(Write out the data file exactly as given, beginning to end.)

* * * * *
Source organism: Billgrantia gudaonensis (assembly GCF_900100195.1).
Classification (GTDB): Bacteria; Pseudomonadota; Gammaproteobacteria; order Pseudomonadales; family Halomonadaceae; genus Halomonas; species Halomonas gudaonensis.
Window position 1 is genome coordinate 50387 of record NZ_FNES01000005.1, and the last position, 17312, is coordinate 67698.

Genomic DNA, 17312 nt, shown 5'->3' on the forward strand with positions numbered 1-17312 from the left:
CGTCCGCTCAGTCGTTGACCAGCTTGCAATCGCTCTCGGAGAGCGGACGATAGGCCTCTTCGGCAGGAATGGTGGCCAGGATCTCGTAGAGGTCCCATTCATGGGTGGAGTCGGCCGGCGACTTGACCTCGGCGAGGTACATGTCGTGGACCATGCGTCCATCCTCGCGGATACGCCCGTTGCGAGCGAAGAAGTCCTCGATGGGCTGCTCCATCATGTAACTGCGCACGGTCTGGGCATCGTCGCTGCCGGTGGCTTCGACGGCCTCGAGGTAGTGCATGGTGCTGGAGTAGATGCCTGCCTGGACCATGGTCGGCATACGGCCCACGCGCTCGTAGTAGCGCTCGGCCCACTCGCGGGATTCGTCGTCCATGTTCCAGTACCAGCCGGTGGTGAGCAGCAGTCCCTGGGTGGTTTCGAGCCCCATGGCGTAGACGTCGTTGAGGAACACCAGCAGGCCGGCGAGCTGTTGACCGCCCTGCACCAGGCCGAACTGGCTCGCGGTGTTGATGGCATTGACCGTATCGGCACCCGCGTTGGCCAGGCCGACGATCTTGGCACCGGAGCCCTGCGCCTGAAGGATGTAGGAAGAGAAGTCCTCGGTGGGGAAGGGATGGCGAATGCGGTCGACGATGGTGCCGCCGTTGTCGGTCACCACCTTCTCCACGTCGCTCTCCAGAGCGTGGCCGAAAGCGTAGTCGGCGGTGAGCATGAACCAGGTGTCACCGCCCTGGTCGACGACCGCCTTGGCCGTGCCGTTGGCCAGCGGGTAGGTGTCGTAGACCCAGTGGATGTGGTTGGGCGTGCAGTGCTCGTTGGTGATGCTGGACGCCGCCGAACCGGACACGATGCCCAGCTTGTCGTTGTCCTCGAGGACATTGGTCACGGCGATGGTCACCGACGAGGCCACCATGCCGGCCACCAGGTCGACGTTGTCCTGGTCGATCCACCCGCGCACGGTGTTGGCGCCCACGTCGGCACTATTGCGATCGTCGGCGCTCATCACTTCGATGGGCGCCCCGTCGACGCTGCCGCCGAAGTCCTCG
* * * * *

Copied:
Source organism: Billgrantia gudaonensis (assembly GCF_900100195.1).
Classification (GTDB): Bacteria; Pseudomonadota; Gammaproteobacteria; order Pseudomonadales; family Halomonadaceae; genus Halomonas; species Halomonas gudaonensis.
Window position 1 is genome coordinate 50387 of record NZ_FNES01000005.1, and the last position, 17312, is coordinate 67698.

Genomic DNA, 17312 nt, shown 5'->3' on the forward strand with positions numbered 1-17312 from the left:
CGTCCGCTCAGTCGTTGACCAGCTTGCAATCGCTCTCGGAGAGCGGACGATAGGCCTCTTCGGCAGGAATGGTGGCCAGGATCTCGTAGAGGTCCCATTCATGGGTGGAGTCGGCCGGCGACTTGACCTCGGCGAGGTACATGTCGTGGACCATGCGTCCATCCTCGCGGATACGCCCGTTGCGAGCGAAGAAGTCCTCGATGGGCTGCTCCATCATGTAACTGCGCACGGTCTGGGCATCGTCGCTGCCGGTGGCTTCGACGGCCTCGAGGTAGTGCATGGTGCTGGAGTAGATGCCTGCCTGGACCATGGTCGGCATACGGCCCACGCGCTCGTAGTAGCGCTCGGCCCACTCGCGGGATTCGTCGTCCATGTTCCAGTACCAGCCGGTGGTGAGCAGCAGTCCCTGGGTGGTTTCGAGCCCCATGGCGTAGACGTCGTTGAGGAACACCAGCAGGCCGGCGAGCTGTTGACCGCCCTGCACCAGGCCGAACTGGCTCGCGGTGTTGATGGCATTGACCGTATCGGCACCCGCGTTGGCCAGGCCGACGATCTTGGCACCGGAGCCCTGCGCCTGAAGGATGTAGGAAGAGAAGTCCTCGGTGGGGAAGGGATGGCGAATGCGGTCGACGATGGTGCCGCCGTTGTCGGTCACCACCTTCTCCACGTCGCTCTCCAGAGCGTGGCCGAAAGCGTAGTCGGCGGTGAGCATGAACCAGGTGTCACCGCCCTGGTCGACGACCGCCTTGGCCGTGCCGTTGGCCAGCGGGTAGGTGTCGTAGACCCAGTGGATGTGGTTGGGCGTGCAGTGCTCGTTGGTGATGCTGGACGCCGCCGAACCGGACACGATGCCCAGCTTGTCGTTGTCCTCGAGGACATTGGTCACGGCGATGGTCACCGACGAGGCCACCATGCCGGCCACCAGGTCGACGTTGTCCTGGTCGATCCACCCGCGCACGGTGTTGGCGCCCACGTCGGCACTATTGCGATCGTCGGCGCTCATCACTTCGATGGGCGCCCCGTCGACGCTGCCGCCGAAGTCCTCG